The initial estimate for the 2018/2019 avocado season is between 15.5 and 16 million equivalent 4kg cartons, says Derek Donkin, CEO of umbrella body Subtrop. That is a reduction of around 6 million cartons on last year’s record crop, due partly to unfavourable weather conditions.
During weeks 39 to 41 much of South Africa experienced a heatwave, resulting in heavy fruit drop on especially young fruit on Hass and Hass-type trees that set during this period.
Some in the industry estimate the nationwide losses due to fruit drop as much as 40% in established blocks, but the decrease will be buffered by new avocado plantings coming into production.
Nursery capacity expands to meet demand
While there’s been brisk growth in the avocado industry, there is now an intensification of expansion as nursery capacity catches up with demand.
“We’re expecting continual growth and judging by what’s coming out of the nurseries, we expect 1,000 to 1,500 additional hectares of avocados per year, over the next few years,” says Derek. “Previously we were looking at 500 to 750ha of new avocado plantings per year. Nursery capacity sets the pace for growth.”
The majority of new plantings are Hass and Hass-type avocados, while much of the new greenskin plantings are to either enter the early local market (now) or the late local market.
The first exports usually arrive in Europe by weeks 11 or 12.
Quality issues on early avocados
The early Fuerte harvest started a week ago in Tzaneen, supplemented by Fuerte from Mozambique, taking advantage of the domestic market where prices last week were still at the high level maintained since December, around R170 per carton (10.9 euros). It has now moved to approximately R130 (8.4 euros) per carton as more volumes start coming in.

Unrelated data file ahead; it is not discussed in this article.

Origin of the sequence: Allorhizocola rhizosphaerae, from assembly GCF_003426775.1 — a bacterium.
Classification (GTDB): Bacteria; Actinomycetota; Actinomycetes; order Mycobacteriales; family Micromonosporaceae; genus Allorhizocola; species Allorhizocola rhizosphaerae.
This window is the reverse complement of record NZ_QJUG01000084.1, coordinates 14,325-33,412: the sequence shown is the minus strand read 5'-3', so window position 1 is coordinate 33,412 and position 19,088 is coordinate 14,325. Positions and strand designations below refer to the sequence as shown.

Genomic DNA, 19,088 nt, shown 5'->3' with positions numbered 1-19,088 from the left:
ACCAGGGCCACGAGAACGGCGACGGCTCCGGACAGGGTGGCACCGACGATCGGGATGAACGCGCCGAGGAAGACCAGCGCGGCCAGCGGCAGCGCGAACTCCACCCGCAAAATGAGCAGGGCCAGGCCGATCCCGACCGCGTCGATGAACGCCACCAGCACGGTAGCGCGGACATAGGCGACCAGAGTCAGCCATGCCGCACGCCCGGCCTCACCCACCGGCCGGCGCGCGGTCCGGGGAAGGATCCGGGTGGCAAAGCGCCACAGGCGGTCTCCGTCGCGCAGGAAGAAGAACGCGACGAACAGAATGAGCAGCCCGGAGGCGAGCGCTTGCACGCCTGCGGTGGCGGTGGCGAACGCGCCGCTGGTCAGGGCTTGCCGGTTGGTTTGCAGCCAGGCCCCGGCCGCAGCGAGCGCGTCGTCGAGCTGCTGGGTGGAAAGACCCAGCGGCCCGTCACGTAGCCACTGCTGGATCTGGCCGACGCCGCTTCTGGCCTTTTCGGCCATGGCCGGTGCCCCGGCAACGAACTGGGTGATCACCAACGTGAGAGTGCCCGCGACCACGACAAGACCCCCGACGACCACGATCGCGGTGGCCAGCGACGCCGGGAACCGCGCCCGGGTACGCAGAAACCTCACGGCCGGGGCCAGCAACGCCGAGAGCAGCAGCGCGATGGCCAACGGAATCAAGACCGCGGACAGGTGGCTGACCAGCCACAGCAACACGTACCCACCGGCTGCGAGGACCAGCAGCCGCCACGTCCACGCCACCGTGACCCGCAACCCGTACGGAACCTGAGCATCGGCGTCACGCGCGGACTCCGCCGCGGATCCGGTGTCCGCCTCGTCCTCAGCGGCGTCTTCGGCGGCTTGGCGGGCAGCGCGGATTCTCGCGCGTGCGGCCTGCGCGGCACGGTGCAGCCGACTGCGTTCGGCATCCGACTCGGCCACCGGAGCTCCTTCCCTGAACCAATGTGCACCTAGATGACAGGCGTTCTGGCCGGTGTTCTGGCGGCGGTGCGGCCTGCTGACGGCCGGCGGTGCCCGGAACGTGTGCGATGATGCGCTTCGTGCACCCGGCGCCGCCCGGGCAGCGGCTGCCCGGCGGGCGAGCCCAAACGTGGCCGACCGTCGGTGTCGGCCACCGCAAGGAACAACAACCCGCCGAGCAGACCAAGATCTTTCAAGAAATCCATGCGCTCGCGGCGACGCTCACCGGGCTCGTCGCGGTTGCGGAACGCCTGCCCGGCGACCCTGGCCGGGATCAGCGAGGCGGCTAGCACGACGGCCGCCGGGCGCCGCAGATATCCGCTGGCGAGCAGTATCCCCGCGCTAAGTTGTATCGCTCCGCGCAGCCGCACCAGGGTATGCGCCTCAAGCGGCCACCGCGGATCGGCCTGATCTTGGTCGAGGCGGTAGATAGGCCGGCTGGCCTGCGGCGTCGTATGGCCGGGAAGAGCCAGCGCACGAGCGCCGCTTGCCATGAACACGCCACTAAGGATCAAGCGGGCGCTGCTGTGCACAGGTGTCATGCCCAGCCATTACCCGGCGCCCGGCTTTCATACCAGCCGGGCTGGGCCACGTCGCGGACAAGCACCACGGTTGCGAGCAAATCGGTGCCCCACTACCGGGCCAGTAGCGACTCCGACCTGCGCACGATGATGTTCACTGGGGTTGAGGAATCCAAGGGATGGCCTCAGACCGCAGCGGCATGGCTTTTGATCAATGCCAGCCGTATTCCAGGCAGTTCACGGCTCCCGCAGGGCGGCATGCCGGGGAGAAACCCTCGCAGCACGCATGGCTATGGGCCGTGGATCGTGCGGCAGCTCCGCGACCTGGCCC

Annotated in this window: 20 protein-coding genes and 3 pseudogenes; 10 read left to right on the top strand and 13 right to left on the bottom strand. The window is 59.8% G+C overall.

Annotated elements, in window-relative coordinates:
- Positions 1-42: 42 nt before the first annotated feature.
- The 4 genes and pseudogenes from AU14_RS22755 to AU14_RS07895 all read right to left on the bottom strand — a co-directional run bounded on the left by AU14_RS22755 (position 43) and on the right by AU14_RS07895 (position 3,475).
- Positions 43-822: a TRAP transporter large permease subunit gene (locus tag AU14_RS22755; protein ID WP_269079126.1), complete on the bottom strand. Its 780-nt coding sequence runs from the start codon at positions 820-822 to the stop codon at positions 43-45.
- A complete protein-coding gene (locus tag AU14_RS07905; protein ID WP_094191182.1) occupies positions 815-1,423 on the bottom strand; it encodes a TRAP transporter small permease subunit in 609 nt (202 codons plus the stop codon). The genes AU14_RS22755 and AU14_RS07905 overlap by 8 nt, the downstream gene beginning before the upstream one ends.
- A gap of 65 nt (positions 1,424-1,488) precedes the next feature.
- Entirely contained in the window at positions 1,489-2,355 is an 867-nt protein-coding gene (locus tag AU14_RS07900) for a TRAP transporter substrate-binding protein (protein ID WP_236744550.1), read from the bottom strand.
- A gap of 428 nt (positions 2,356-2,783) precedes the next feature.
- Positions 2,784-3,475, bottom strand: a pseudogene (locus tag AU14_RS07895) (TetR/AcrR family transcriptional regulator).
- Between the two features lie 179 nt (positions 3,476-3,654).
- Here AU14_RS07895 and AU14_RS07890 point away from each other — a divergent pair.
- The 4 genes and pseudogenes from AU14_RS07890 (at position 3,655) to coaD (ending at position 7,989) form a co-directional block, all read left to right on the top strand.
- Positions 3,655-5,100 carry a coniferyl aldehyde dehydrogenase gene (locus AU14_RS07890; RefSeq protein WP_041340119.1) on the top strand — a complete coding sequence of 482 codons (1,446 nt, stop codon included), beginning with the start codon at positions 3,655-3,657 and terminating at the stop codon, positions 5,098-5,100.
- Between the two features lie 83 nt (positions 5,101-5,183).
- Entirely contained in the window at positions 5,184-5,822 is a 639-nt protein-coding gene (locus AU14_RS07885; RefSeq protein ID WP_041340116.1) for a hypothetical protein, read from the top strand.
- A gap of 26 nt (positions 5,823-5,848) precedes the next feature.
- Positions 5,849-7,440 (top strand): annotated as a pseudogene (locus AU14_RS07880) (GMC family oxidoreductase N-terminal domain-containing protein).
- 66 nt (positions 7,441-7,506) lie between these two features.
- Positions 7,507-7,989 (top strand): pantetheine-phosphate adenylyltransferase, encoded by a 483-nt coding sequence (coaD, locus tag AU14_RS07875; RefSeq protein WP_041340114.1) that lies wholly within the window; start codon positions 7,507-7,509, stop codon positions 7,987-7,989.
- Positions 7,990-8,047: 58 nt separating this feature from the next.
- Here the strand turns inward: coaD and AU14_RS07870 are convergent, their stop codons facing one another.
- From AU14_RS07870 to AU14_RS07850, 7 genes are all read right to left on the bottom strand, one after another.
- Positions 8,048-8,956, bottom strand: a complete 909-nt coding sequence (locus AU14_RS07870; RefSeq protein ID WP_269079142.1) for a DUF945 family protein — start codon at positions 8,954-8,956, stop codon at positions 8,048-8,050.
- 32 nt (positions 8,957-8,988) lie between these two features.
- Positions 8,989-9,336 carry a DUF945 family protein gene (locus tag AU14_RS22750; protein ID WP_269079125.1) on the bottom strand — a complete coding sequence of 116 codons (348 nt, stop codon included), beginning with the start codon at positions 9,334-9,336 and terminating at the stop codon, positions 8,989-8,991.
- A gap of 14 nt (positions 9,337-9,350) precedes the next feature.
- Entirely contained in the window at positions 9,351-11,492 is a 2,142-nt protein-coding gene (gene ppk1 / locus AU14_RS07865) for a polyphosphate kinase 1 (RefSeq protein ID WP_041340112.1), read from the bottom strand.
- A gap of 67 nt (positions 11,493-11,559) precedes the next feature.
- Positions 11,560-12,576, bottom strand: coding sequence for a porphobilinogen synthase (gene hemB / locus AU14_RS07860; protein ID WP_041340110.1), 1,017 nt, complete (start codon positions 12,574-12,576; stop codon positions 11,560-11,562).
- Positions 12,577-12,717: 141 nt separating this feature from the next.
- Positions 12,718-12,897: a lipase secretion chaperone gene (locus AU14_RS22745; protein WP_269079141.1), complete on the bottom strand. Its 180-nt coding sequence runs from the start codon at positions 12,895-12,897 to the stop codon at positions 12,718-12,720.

“There is some nice stuff and there is some not so nice stuff,” says Ricardo Kotze, avocado trader.
Among the new season’s avocados, there are occurrences of stem end rot, more prevalent on early season fruit, even at some major supermarkets where avocados are still sold at a premium.
Much fruit picked later during last year’s bumper crop
Last year, because of the enormous crop, many farmers decided to let avocados hang for longer, waiting out the peak season’s price slump for the traditionally high prices during December and January. (Not long ago only imported avocados from Spain and Israel would be available at the end of the year.)
This past year, however, avocados never reached the R200 (12.9 euros) to R220 (14.2 euros) per carton heights of previous December and January months.
This trend isn’t expected to be repeated in the current season, due to complications from leaving already mature avocados on the tree. This approach puts the crop at a prolonged risk of stinkbugs, vervet monkeys, thieves, and places additional stress on trees at a sensitive time when the following season’s fruit are have already set and growing rapidly.
Producers in KwaZulu-Natal, the Eastern Cape and increasingly the Southern Cape are aiming at filling in the gaps in the supply calendar.
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